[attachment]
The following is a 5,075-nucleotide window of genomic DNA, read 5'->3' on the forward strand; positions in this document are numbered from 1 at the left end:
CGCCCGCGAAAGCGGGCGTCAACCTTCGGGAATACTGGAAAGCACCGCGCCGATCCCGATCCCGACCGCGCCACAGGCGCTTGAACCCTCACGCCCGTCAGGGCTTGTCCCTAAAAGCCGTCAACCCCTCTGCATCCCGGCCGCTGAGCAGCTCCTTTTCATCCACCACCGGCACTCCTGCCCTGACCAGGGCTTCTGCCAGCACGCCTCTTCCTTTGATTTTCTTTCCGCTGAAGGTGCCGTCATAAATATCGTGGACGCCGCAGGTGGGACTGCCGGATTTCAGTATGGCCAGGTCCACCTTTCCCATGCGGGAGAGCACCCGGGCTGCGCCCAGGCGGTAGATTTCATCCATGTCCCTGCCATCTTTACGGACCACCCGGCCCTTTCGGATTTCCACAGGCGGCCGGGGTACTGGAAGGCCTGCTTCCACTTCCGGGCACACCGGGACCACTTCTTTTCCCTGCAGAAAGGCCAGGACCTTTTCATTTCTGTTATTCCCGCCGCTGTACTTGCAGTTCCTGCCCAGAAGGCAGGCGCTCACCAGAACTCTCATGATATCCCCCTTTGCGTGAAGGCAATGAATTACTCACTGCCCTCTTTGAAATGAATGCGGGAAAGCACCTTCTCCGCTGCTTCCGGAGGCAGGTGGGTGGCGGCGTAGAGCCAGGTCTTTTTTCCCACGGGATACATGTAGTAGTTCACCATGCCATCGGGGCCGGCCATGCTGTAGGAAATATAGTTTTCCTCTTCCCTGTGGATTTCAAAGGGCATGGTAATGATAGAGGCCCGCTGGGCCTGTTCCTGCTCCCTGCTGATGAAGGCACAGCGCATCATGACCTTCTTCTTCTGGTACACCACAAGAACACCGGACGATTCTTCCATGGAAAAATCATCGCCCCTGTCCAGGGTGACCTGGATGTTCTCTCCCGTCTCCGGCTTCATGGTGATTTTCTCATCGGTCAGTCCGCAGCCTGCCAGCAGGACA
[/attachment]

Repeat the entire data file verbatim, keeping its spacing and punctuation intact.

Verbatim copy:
The following is a 5,075-nucleotide window of genomic DNA, read 5'->3' on the forward strand; positions in this document are numbered from 1 at the left end:
CGCCCGCGAAAGCGGGCGTCAACCTTCGGGAATACTGGAAAGCACCGCGCCGATCCCGATCCCGACCGCGCCACAGGCGCTTGAACCCTCACGCCCGTCAGGGCTTGTCCCTAAAAGCCGTCAACCCCTCTGCATCCCGGCCGCTGAGCAGCTCCTTTTCATCCACCACCGGCACTCCTGCCCTGACCAGGGCTTCTGCCAGCACGCCTCTTCCTTTGATTTTCTTTCCGCTGAAGGTGCCGTCATAAATATCGTGGACGCCGCAGGTGGGACTGCCGGATTTCAGTATGGCCAGGTCCACCTTTCCCATGCGGGAGAGCACCCGGGCTGCGCCCAGGCGGTAGATTTCATCCATGTCCCTGCCATCTTTACGGACCACCCGGCCCTTTCGGATTTCCACAGGCGGCCGGGGTACTGGAAGGCCTGCTTCCACTTCCGGGCACACCGGGACCACTTCTTTTCCCTGCAGAAAGGCCAGGACCTTTTCATTTCTGTTATTCCCGCCGCTGTACTTGCAGTTCCTGCCCAGAAGGCAGGCGCTCACCAGAACTCTCATGATATCCCCCTTTGCGTGAAGGCAATGAATTACTCACTGCCCTCTTTGAAATGAATGCGGGAAAGCACCTTCTCCGCTGCTTCCGGAGGCAGGTGGGTGGCGGCGTAGAGCCAGGTCTTTTTTCCCACGGGATACATGTAGTAGTTCACCATGCCATCGGGGCCGGCCATGCTGTAGGAAATATAGTTTTCCTCTTCCCTGTGGATTTCAAAGGGCATGGTAATGATAGAGGCCCGCTGGGCCTGTTCCTGCTCCCTGCTGATGAAGGCACAGCGCATCATGACCTTCTTCTTCTGGTACACCACAAGAACACCGGACGATTCTTCCATGGAAAAATCATCGCCCCTGTCCAGGGTGACCTGGATGTTCTCTCCCGTCTCCGGCTTCATGGTGATTTTCTCATCGGTCAGTCCGCAGCCTGCCAGCAGGACA